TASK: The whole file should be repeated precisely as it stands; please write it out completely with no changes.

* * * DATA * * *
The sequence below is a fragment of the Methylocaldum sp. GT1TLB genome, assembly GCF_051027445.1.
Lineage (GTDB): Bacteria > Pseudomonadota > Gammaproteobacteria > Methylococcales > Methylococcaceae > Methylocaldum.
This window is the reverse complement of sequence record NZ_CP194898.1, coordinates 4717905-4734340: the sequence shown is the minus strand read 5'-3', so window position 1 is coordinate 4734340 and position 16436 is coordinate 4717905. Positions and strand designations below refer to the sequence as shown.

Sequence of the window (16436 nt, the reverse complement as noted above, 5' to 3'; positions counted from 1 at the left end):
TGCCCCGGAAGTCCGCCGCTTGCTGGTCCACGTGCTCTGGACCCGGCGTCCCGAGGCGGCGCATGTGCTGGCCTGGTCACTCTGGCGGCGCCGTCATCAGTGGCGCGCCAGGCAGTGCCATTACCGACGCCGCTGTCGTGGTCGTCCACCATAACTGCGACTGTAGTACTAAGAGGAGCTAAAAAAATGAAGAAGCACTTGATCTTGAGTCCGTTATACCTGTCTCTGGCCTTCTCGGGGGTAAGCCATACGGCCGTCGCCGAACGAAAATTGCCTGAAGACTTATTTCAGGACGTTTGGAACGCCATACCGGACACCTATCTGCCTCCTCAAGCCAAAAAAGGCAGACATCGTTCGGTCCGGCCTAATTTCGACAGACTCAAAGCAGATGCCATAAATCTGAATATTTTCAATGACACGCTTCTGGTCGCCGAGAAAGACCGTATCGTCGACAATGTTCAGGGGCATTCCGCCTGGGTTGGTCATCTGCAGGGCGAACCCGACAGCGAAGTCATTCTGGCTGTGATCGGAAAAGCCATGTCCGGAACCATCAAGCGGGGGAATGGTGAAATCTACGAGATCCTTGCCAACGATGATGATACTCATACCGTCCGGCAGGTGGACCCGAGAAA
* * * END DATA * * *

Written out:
The sequence below is a fragment of the Methylocaldum sp. GT1TLB genome, assembly GCF_051027445.1.
Lineage (GTDB): Bacteria > Pseudomonadota > Gammaproteobacteria > Methylococcales > Methylococcaceae > Methylocaldum.
This window is the reverse complement of sequence record NZ_CP194898.1, coordinates 4717905-4734340: the sequence shown is the minus strand read 5'-3', so window position 1 is coordinate 4734340 and position 16436 is coordinate 4717905. Positions and strand designations below refer to the sequence as shown.

Sequence of the window (16436 nt, the reverse complement as noted above, 5' to 3'; positions counted from 1 at the left end):
TGCCCCGGAAGTCCGCCGCTTGCTGGTCCACGTGCTCTGGACCCGGCGTCCCGAGGCGGCGCATGTGCTGGCCTGGTCACTCTGGCGGCGCCGTCATCAGTGGCGCGCCAGGCAGTGCCATTACCGACGCCGCTGTCGTGGTCGTCCACCATAACTGCGACTGTAGTACTAAGAGGAGCTAAAAAAATGAAGAAGCACTTGATCTTGAGTCCGTTATACCTGTCTCTGGCCTTCTCGGGGGTAAGCCATACGGCCGTCGCCGAACGAAAATTGCCTGAAGACTTATTTCAGGACGTTTGGAACGCCATACCGGACACCTATCTGCCTCCTCAAGCCAAAAAAGGCAGACATCGTTCGGTCCGGCCTAATTTCGACAGACTCAAAGCAGATGCCATAAATCTGAATATTTTCAATGACACGCTTCTGGTCGCCGAGAAAGACCGTATCGTCGACAATGTTCAGGGGCATTCCGCCTGGGTTGGTCATCTGCAGGGCGAACCCGACAGCGAAGTCATTCTGGCTGTGATCGGAAAAGCCATGTCCGGAACCATCAAGCGGGGGAATGGTGAAATCTACGAGATCCTTGCCAACGATGATGATACTCATACCGTCCGGCAGGTGGACCCGAGAAA